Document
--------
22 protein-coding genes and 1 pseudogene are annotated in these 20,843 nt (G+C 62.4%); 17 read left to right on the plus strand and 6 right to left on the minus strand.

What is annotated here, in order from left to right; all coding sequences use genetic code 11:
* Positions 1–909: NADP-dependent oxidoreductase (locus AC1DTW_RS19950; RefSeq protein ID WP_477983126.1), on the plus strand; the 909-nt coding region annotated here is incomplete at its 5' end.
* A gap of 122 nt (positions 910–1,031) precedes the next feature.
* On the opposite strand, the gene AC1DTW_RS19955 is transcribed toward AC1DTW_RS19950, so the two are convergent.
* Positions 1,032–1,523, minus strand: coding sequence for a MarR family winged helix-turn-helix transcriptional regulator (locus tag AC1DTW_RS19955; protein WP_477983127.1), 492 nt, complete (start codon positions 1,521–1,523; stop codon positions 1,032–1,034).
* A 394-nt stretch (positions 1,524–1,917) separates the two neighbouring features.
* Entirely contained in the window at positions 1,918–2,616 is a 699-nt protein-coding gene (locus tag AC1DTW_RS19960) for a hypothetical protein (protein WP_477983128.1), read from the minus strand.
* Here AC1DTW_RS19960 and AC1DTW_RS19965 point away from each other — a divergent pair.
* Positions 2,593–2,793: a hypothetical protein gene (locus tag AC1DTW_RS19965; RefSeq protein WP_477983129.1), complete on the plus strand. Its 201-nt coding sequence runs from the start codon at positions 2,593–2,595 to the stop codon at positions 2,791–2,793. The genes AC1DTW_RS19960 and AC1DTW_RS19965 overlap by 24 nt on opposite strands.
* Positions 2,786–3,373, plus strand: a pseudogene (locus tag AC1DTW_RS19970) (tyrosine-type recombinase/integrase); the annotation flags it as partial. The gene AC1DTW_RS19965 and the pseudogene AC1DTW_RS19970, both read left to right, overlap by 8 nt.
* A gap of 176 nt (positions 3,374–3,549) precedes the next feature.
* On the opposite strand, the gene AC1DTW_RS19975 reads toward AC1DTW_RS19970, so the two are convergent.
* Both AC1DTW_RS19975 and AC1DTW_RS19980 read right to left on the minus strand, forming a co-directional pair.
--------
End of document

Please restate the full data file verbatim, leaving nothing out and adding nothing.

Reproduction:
22 protein-coding genes and 1 pseudogene are annotated in these 20,843 nt (G+C 62.4%); 17 read left to right on the plus strand and 6 right to left on the minus strand.

What is annotated here, in order from left to right; all coding sequences use genetic code 11:
* Positions 1–909: NADP-dependent oxidoreductase (locus AC1DTW_RS19950; RefSeq protein ID WP_477983126.1), on the plus strand; the 909-nt coding region annotated here is incomplete at its 5' end.
* A gap of 122 nt (positions 910–1,031) precedes the next feature.
* On the opposite strand, the gene AC1DTW_RS19955 is transcribed toward AC1DTW_RS19950, so the two are convergent.
* Positions 1,032–1,523, minus strand: coding sequence for a MarR family winged helix-turn-helix transcriptional regulator (locus tag AC1DTW_RS19955; protein WP_477983127.1), 492 nt, complete (start codon positions 1,521–1,523; stop codon positions 1,032–1,034).
* A 394-nt stretch (positions 1,524–1,917) separates the two neighbouring features.
* Entirely contained in the window at positions 1,918–2,616 is a 699-nt protein-coding gene (locus tag AC1DTW_RS19960) for a hypothetical protein (protein WP_477983128.1), read from the minus strand.
* Here AC1DTW_RS19960 and AC1DTW_RS19965 point away from each other — a divergent pair.
* Positions 2,593–2,793: a hypothetical protein gene (locus tag AC1DTW_RS19965; RefSeq protein WP_477983129.1), complete on the plus strand. Its 201-nt coding sequence runs from the start codon at positions 2,593–2,595 to the stop codon at positions 2,791–2,793. The genes AC1DTW_RS19960 and AC1DTW_RS19965 overlap by 24 nt on opposite strands.
* Positions 2,786–3,373, plus strand: a pseudogene (locus tag AC1DTW_RS19970) (tyrosine-type recombinase/integrase); the annotation flags it as partial. The gene AC1DTW_RS19965 and the pseudogene AC1DTW_RS19970, both read left to right, overlap by 8 nt.
* A gap of 176 nt (positions 3,374–3,549) precedes the next feature.
* On the opposite strand, the gene AC1DTW_RS19975 reads toward AC1DTW_RS19970, so the two are convergent.
* Both AC1DTW_RS19975 and AC1DTW_RS19980 read right to left on the minus strand, forming a co-directional pair.